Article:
Written by Eric Sperrazza
As a child, I grew up listening to some great rock bands and subsequent albums, rich with elongated guitar solos, power ballads and experimental synthesized instrumentals. But, as my teen years were in full force, in the late nineties, I spent more time hanging out in the East Village of Manhattan and discovering punk than rehashing British Steel for the umpteenth time.
Punk music was so counterculture to what I was accustomed to listening to. And, during this era, there was seemingly limitless content out there, chock full of scraping chords on the downstroke, fast and furious tempos and ALL speaking to an angst and rebellion that, before, had very little voice in me.
By 1999, I had been introduced to The Bouncing Souls at my first Vans Warped Tour and, by the time their chart-breaking album, How I Spent My Summer Vacation, arrived on the scene, I was a certified fan.
Recently, The Bouncing Souls released a new album, with reimagined versions of some of their biggest and most creative songs. Could this band, that spoke to my younger self, so vividly, still be able to give my feelings a voice? With that, I sat down, laced up my Doc Martens, dropped the proverbial needle on the aptly named Volume II LP, and began my journey to rediscovering them, once more.
The album kicked off with “Argyle” and a feeling like I traveled back to a familiar road. The fast-paced muddied power chords and drilling baseline of the original version were surprisingly replaced with a more sophisticated and organic feel, like you were dragged into the deep end of a Pogues album. (Which is not a bad thing!) Moreover, it set the pace for the rest of this album’s experience.
The reimagined version of “Gone” is reminiscent of the days of MTVs Unplugged concerts when an artist was stripped of their pomp and circumstance and, ultimately, forced to rely only on their talent, heart and the art of storytelling through song. “Gone” was always one of my favorite Bouncing Souls‘ songs and to hear how this stripped down version still holds water, while still moving me the way it did the first time I heard it, was a spectacular treat. I’ve grown a lot since this song first debuted in 2001… and so has this band.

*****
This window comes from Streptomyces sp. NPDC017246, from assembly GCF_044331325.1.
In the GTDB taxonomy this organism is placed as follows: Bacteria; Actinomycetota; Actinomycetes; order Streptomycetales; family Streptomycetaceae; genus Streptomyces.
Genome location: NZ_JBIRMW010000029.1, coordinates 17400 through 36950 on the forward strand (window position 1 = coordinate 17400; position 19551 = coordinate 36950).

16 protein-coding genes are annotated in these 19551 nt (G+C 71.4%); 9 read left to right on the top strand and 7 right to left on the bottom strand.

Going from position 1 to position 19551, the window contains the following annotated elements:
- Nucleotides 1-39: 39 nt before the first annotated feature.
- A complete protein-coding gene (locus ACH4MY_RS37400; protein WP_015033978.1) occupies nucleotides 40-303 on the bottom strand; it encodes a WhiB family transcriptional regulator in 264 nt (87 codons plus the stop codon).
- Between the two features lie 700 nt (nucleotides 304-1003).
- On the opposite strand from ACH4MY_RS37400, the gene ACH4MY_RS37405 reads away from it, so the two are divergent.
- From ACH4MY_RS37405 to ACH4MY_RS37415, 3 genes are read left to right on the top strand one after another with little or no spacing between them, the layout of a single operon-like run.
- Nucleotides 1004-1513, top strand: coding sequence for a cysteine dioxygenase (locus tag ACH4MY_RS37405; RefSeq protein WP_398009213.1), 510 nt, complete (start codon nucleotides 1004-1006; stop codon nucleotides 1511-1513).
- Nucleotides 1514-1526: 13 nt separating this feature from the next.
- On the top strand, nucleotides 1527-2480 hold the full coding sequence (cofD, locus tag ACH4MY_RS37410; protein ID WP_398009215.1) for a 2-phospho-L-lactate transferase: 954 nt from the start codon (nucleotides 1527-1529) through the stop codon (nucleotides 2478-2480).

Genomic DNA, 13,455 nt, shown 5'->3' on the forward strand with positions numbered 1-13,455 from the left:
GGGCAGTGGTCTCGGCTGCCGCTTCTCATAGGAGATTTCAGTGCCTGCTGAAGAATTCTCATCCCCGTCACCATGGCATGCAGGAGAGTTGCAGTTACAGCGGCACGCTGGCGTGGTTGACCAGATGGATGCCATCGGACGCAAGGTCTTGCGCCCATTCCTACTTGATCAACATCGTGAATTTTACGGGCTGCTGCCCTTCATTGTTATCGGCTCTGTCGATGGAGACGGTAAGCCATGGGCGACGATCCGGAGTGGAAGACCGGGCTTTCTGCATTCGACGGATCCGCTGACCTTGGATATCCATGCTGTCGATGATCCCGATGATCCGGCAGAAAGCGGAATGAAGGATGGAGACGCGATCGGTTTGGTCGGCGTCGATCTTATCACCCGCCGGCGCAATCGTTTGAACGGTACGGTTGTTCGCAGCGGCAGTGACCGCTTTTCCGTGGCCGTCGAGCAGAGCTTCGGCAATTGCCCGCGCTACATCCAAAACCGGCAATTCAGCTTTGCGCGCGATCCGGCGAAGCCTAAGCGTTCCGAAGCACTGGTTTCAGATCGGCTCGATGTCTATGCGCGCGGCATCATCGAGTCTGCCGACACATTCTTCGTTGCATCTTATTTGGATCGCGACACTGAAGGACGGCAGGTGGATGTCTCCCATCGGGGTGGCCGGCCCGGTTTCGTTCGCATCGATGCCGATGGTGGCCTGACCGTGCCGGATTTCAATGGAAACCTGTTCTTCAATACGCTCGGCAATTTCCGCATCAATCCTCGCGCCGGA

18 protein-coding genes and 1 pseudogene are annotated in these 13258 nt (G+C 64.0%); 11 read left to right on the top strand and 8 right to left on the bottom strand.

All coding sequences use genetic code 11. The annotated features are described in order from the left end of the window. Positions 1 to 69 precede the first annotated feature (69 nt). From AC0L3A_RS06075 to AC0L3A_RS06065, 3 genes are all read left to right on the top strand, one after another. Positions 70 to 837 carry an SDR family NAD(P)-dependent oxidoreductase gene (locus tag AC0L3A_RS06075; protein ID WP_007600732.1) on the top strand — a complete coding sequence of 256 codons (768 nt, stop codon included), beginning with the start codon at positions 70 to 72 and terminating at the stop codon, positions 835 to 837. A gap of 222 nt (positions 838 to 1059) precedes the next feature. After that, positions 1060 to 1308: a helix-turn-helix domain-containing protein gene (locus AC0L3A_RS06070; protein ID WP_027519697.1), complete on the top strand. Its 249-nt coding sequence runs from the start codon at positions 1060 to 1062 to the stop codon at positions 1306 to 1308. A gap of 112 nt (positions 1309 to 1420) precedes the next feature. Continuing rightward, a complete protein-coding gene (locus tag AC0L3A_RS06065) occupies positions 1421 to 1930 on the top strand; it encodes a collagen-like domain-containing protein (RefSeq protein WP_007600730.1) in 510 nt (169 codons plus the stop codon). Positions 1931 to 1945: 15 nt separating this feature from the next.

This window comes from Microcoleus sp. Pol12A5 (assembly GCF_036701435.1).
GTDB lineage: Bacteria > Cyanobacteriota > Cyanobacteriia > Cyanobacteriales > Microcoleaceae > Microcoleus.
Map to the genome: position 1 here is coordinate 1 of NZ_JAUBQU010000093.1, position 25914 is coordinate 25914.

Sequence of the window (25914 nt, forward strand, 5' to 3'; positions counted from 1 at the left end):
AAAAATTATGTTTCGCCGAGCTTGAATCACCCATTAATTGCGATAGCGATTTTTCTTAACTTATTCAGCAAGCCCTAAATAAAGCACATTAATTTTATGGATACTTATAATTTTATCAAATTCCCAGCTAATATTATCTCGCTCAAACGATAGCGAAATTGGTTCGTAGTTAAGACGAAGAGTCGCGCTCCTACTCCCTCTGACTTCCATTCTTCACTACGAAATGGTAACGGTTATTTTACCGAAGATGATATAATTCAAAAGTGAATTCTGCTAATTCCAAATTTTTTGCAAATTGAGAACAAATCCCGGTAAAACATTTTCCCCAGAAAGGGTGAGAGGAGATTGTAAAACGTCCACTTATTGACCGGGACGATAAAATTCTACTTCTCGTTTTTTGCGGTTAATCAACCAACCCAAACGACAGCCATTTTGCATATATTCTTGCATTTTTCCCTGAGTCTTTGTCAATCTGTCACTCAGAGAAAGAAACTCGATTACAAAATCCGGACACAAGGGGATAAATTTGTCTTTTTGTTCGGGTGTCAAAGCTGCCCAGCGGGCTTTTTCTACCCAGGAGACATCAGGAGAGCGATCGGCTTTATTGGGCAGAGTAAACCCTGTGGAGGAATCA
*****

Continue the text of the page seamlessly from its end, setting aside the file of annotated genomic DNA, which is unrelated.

“Simple Man,” I found especially brilliant as, peppered into the instrumentals, are the ghosts of The Cure giving a feeling of comfort and familiarity to an already well-written and performed track.
I’m always a sucker for a good love song. “Favorite Everything” was, for me, the anthem for finding that perfect partner-in-crime for life’s little delinquent moments. As I listened to the Volume II version, I can still relate to it, but, rather, more as a celebration of keeping that perfect partner through all of life’s moments.
The big new entry into the Bouncing Souls library, “World on Fire” is apropos for the state of our world. The lyric, “find a reason to save our souls,” is more of a call to action for all of us to fight the good fight, amidst the world on fire; and to do the best we can.
The close of Volume II, “Ghosts on the Boardwalk,” is the kind of ending and new beginning that only a band from New Jersey could create. (And I should know. We Jersey folks can smell our own.) The tune had me walking down the beach at sunset, reflecting on the emotions I was able to revisit, during this album, with grown up lenses on. Leaving teen angst behind, and relishing in the memories of simpler times, this song offers closure and a promise of a sunnier day, ahead.
All in all, this album was a sincere pleasure to listen to. And listen, I did… three times in a row. The record feels like a traveler’s tale being played in a warm and dimly lit pub; like a love letter to everything that defined your youth, as well as your romance with punk music. But, most importantly, it is a tip of the hat to everything you ever loved about The Bouncing Souls… and that’s the beauty of it!
This record is what happens when punk grows up. You can still ask the questions, pine for lost love and throw a militant fist up into the sky. Volume II simply gives you the permission to do so, not just through sheer power and lightning-fast emotional vocals, spewing from a garage in New Brunswick… but through art.
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